VN: Feel free. Why don’t you paint the picture of how things have changed?

GB: A couple of years before my arrival, USA Cycling had gonethrough some exceptional financial difficulties. They had taken about $2.8million in losses, had to take extraordinary write-downs, our membershipwas slipping dramatically – NORBA had dropped by more than 50 percent andthe USCF was continuing to experience a long-term decline in membership.So membership was dissolving, finances were very short and – again thishappened prior to my arrival – most of the athletic programs had been shutdown.

Upon my arrival, we had a skeleton crew in the coaching department,with Jeff Pierce running the T-Mobile program and Des Dickie was runningthe sprint track program and Danny Van Haute was running a junior programout in California… I think that was about it.

Today, we have a full compliment of people working on the track side,we have Jim Miller working on a women’s endurance program, Matt Cramerhas his mountain-bike program. Steve Johnson has been overseeing all ofthat….I believe from the time I got there, expenses on the athletic programsalone went from $1.4 million and this year we were budgeting close to $3.3million.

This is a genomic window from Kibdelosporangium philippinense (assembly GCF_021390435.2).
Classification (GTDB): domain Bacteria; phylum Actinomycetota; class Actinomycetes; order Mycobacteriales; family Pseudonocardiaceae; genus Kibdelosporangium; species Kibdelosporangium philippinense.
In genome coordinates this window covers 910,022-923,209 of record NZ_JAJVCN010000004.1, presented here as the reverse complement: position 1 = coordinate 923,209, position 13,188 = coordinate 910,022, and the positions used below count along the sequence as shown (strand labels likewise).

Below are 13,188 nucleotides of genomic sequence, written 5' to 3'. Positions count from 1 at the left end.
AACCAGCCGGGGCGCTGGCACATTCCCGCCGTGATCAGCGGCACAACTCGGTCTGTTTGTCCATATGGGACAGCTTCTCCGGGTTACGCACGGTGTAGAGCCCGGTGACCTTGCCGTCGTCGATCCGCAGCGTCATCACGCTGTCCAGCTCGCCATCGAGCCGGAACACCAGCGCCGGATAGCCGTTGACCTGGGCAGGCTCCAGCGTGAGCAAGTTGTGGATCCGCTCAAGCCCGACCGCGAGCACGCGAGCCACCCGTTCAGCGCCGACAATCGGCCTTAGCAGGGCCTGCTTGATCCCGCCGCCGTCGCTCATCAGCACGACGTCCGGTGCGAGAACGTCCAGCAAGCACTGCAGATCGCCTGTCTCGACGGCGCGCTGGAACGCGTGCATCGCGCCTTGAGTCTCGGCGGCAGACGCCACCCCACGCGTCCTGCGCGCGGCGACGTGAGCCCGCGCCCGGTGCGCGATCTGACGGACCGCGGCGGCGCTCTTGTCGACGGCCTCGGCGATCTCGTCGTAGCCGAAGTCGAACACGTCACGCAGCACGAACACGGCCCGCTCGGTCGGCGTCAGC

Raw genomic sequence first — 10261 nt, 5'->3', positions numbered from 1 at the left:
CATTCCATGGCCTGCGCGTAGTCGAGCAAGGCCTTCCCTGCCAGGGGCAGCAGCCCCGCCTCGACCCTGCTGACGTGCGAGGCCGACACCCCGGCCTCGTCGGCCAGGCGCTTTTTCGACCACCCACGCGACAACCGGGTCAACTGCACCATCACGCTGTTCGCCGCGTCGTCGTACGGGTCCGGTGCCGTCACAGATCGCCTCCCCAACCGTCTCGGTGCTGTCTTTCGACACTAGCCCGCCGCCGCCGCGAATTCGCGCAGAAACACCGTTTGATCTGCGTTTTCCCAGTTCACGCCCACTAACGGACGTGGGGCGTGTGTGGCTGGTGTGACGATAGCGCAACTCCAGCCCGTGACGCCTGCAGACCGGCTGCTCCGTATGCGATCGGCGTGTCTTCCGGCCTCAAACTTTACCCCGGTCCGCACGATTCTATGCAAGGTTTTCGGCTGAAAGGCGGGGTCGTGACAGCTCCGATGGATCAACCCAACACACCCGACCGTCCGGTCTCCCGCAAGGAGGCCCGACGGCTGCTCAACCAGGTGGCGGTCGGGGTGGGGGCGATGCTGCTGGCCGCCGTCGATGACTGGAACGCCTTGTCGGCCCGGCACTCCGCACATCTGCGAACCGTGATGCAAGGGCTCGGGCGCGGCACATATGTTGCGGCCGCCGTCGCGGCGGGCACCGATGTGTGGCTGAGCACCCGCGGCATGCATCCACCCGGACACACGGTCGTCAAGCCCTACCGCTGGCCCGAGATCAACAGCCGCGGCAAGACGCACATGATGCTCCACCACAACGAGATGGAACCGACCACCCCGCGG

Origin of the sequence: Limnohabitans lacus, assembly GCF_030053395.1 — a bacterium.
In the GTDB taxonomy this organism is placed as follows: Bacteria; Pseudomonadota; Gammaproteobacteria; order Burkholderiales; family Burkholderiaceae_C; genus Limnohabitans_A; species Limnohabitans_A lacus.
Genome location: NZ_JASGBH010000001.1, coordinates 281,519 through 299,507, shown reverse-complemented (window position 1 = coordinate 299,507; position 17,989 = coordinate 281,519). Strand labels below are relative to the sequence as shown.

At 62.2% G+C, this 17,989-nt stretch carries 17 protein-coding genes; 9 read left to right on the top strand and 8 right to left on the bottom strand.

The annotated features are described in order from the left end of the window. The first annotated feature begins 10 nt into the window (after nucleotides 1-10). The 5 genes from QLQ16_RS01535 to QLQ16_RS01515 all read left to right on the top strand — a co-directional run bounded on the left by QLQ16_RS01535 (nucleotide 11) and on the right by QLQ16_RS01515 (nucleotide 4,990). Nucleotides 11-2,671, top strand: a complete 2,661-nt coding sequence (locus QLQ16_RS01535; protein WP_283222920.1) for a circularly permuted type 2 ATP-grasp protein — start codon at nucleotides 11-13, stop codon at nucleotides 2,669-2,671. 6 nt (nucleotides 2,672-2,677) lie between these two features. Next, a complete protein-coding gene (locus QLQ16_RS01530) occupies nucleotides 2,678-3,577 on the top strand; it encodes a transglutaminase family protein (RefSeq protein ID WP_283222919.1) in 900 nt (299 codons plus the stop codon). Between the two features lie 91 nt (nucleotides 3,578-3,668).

And the same time we were increasing support to athletics, we were replenishingthe reserves of the organization. Our reserves had dropped to under $1million and now, on a net-asset basis, we are well over $4 million andon a total asset basis, well above $5 million. The organization is againin the position that it can withstand a catastrophic event.

Membership, when I arrived, was at 41,000 and this year, we’re lookingat around 57,000. We successfully reversed what was a chronic decline.

So look at the summary. Finances are back in order, membership is backup and we’re improving services to members and elite athletes alike. We’refinancially secure and we’re pursuing, with great vigor, athletic excellence.I thought that was the objective of the organization. Those were the objectivesI spoke of countless times and that’s what we all focused upon on a dailybasis.

VN: So, if it’s that good, why were you let go?